The theory has been designed to simplify and integrate ideas about computing and about the way people learn and think.
(PRWEB) January 17, 2014
A new paper, published in the journal “Information”, describes the potential benefits and applications of the “SP theory of intelligence”, developed by Dr Gerry Wolff of CognitionResearch.org.
“The theory has been designed to simplify and integrate ideas about computing and about the way people learn and think,” said Dr Wolff. “The benefits of that simplification and integration can be seen in a first version of the SP machine, based on the theory.”
In much the same way that people can learn for themselves from what they see and hear, there is potential for computers to create their own programs. Like people, a self-programming computer would have the flexibility to adapt to new situations. And with automatic or semi-automatic programming of computers, there would be less cost and fewer opportunities for errors to creep in.
With the SP system, there is potential for big cuts in the amount of information that needs to be sent to transmit moving pictures to TVs, computers, or smart phones. If each TV or other device has a store of rules and patterns—a “grammar”—for the kinds of things that will be shown, then a video may be transmitted as a very compact “encoding” in terms of those rules and patterns.
“As this paper went to press, it was becoming clear that there is great potential with the SP system to cut down on the amount of energy that computers use,” said Dr Wolff. “Our brains do many things that are beyond what present-day computers can do but with relatively tiny amounts of energy. At least part of the reason appears to be compression of information—something that is central in the way the SP system works. Watch this space!”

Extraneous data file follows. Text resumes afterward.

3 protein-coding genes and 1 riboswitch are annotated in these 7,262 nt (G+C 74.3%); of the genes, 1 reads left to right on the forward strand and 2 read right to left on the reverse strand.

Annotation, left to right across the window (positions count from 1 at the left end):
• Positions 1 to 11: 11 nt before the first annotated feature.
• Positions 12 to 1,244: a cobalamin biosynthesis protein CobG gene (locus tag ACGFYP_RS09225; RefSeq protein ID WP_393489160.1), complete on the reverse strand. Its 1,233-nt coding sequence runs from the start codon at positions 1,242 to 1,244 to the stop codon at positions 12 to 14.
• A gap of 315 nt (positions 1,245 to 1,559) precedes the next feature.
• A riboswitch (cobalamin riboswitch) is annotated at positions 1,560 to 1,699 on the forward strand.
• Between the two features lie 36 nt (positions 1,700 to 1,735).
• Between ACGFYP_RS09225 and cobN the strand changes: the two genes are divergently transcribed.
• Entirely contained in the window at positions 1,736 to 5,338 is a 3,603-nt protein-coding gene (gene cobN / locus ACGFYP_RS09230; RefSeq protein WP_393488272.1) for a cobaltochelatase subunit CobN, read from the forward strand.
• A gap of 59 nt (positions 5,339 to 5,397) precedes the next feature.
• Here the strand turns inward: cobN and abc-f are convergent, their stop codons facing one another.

The SP system has potential in several other areas, including the processing of natural languages, pattern recognition, several kinds of reasoning, as a versatile model for intelligent databases, in medical diagnosis, in the management and analysis of big data, in the compression of information, and in the seamless integration of diverse structures and functions.
If, as a conservative estimate, all the benefits and applications of the SP system were to add 5% to the value of annual worldwide IT investments—expected to be $3.8 trillion in 2014—they would be worth $190 billion each year, and increasing with the continuing growth of IT.
The new paper may be downloaded via “The SP theory of intelligence: benefits and applications” (PDF, J G Wolff, “Information”, 5 (1), 1-27, 2014. doi:10.3390/info5010001, http://bit.ly/1lcquWF). A companion paper that describes the SP theory itself may be downloaded via “The SP theory of intelligence: an overview” (J G Wolff, “Information”, 4 (3), 283-341, 2013, doi:10.3390/info4030283, http://bit.ly/1c7KKd1).
More information about the SP theory and the SP machine may be found on http://www.cognitionresearch.org/sp.htm.
CognitionResearch.org, founded by Dr. Gerry Wolff, conducts research on the SP theory, the SP machine, and related issues in computing and in human perception and thinking.
Contact: Dr Gerry Wolff PhD CEng, CognitionResearch.org, Menai Bridge, UK. jgw(at)cognitionresearch(dot)co(dot)uk, +44 (0) 1248 712962, +44 (0) 7746 290775, Skype: gerry.wolff, http://www.cognitionresearch.org.